“Now we are seeing researchers engaging with the network before applying for Brain Tumour Charity grants as well as grants and fellowships funded by CRUK and the NIHR. This is evidence that the Research Involvement Network’s influence within the scientific community is growing.”

“For patients and carers, it has created an avenue through which they can get informed about the very latest ideas in brain tumour research. In most cases, members evaluate research approaches and ideas which are completely novel. Being able to express an opinion on these novel ideas and play a part in their development empowers patients and carers and gives them hope for the future.”

I’m encouraged to see that comments I have made have been listened to and shaped this project… these kinds of things keep me goingPatient

“People who hadn’t been in touch with the charity before are joining the Research Involvement Network. This shows that RIN is satisfying a  demand for patient and public involvement.”

What are the charity’s plans for the RIN?

“One of the main objectives is to keep growing sustainably. Brain tumours are a very heterogeneous disease and affect every person differently. For this reason, the more patients and carers we have as members of the Research Involvement Network, the richer the information it will be able to provide to researchers.”

“We also want to work on ways of maximising the impact the Research Involvement Network has on the work of researchers. At the moment, many researchers look at patient and public involvement as a secondary activity. This is evident from the fact that they engage with the Research Involvement Network once they have already formulated their proposal. We would like to see more researchers using patient and public involvement from the moment they start formulating their idea, methodology and research objectives.”

“Finally, we are working on ways of giving more back to members. Witnessing their commitment and dedication to the cause is truly inspiring and we want to make sure members get more out of the group. We are currently looking at organising lab tours for members of the Research Involvement Network so they can see the work being done by researchers up close.”

Were there any challenges setting up the RIN?

“I would say the biggest challenge was to find effective and non-intrusive ways of measuring how the Research Involvement Network performs. As time has passed we have found better ways of doing this and are still improving in this area.”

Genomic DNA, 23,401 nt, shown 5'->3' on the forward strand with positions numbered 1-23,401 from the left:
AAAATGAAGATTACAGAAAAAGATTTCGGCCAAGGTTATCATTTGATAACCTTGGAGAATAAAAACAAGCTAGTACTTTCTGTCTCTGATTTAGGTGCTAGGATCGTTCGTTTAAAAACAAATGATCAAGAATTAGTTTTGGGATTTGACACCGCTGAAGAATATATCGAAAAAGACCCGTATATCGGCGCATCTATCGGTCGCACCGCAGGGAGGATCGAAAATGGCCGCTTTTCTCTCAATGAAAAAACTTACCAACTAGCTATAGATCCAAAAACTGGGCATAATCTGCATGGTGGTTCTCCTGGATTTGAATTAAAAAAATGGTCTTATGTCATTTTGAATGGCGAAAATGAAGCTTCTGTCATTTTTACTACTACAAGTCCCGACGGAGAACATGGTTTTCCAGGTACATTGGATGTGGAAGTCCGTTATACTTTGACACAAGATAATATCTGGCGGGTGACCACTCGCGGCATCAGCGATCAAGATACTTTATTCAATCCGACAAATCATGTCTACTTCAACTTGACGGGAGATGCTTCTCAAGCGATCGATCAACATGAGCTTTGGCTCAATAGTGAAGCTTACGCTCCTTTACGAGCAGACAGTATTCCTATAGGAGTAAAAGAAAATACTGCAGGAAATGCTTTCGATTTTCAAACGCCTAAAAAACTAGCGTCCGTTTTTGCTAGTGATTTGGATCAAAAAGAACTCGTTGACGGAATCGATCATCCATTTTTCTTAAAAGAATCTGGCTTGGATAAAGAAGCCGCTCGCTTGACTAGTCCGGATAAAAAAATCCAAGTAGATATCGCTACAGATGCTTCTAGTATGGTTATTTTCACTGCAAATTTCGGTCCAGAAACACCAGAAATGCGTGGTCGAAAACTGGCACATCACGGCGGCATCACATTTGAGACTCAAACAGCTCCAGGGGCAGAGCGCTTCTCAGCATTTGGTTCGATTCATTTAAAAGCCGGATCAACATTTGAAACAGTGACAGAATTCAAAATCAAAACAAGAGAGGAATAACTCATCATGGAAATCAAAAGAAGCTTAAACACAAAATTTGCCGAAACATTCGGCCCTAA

“For example, in cases where a researcher wants feedback on their research idea or proposal, instead of having members send their feedback straight to the researcher’s email address, we have used an online survey platform to collect feedback. This has allowed for more orderly feedback collection and delivery but has also allowed us to measure the number of people submitting feedback and their background (e.g. high grade patient, low grade patient or carer).”

What advice would you give to others thinking of setting up a similar programme?

“The most important thing is to have the patient community’s needs in mind when setting up a patient and public involvement group.”

“For example, when we were setting up the Research Involvement Network most other patient and public involvement groups met only physically over a set period of time. We knew that this model would not work for our community. People affected by brain tumours can lose their driving licence, suffer from fatigue or have physical disabilities all of which would make it hard for them to travel to meetings. Furthermore, we are a UK-wide charity and physical meetings wouldn’t make it easy for people in more remote areas to take part.”

“Based on these considerations and to make it as easy as possible for patients to take part, we decided to make the group a digital network. This approach has benefited us in many ways such as giving us the ability to deliver patient feedback under tight deadlines.”

“The other piece of advice I would give is to engage with funding bodies, let them know the group exists, and ask them to signpost prospective applicants to the group. Funding bodies can motivate and incentivise researchers to seek patient and public involvement by incorporating it in their list of criteria.”

“In our case, being the largest dedicated funding body for research into brain tumours has allowed us to require evidence of patient and public involvement from anyone looking to submit an application. As a consequence, a lot of the researchers applying for The Brain Tumour Charity’s grants are engaging with members of the Research Involvement Network and getting their input before submitting their proposal.”